To achieve these objectives, multiple tools are identified: a universal monetary transfer to support families with dependent children without limitations on use, such as the universal allowance; tax breaks and monetary transfers for deserving expenditure; incentive measures, such as strengthening incentives for female employment or the introduction of flexible forms of work to promote the reconciliation of family and work life; the direct provision of public services, as in the case of expanding the availability of socio-educational services for children; regulatory measures, for example relating to the procedures for using parental leave.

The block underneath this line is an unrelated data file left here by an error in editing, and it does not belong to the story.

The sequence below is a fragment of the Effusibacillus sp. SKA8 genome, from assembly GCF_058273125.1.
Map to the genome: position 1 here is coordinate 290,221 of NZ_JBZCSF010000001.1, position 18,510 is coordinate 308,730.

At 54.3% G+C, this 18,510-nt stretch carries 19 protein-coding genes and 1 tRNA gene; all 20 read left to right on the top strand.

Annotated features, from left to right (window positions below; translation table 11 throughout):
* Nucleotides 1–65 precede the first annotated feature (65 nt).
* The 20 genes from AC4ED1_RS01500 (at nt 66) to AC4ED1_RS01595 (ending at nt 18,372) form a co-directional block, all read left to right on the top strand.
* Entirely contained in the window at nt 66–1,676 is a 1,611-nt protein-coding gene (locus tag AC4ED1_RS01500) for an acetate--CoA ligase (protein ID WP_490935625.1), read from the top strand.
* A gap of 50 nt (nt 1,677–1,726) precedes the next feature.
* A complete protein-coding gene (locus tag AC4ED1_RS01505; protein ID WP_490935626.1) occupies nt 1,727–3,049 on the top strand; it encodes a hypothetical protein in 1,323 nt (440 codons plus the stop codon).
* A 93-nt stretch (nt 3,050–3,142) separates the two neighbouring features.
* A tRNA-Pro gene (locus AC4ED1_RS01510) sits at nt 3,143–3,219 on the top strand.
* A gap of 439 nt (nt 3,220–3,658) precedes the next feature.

On the one hand, the Family Act has been superseded in a number of salient aspects by recent measures introduced with the 2021 Budget Act (the experimental extension of mandatory paternity leave to 10 days; contribution relief for hiring unemployed women; the allocation of resources to the Municipal Solidarity Fund to finance the expansion of municipal social services and increase the availability of places in nursery schools; the establishment of a fund to support female entrepreneurship) and, above all, the imminent final passage of the enabling bill on the unified and universal allowance (AS. 1892), which will also have a decisive impact on its budget. The two bills share the entire budget, except for the portion concerning the modification/repeal of just two existing measures: vouchers for the payment of fees for nursery schools and other child services and the IRPEF tax credits for rent payments for out-of-town university students. The resources from the repeal of these two measures amount to about €0.7 billion (Table 1), which would therefore represent – if implementation of the universal allowance used all the resources currently provided for in AS. 1892 – the resources available to finance the measures provided for in the Family Act once the universal allowance is finally approved.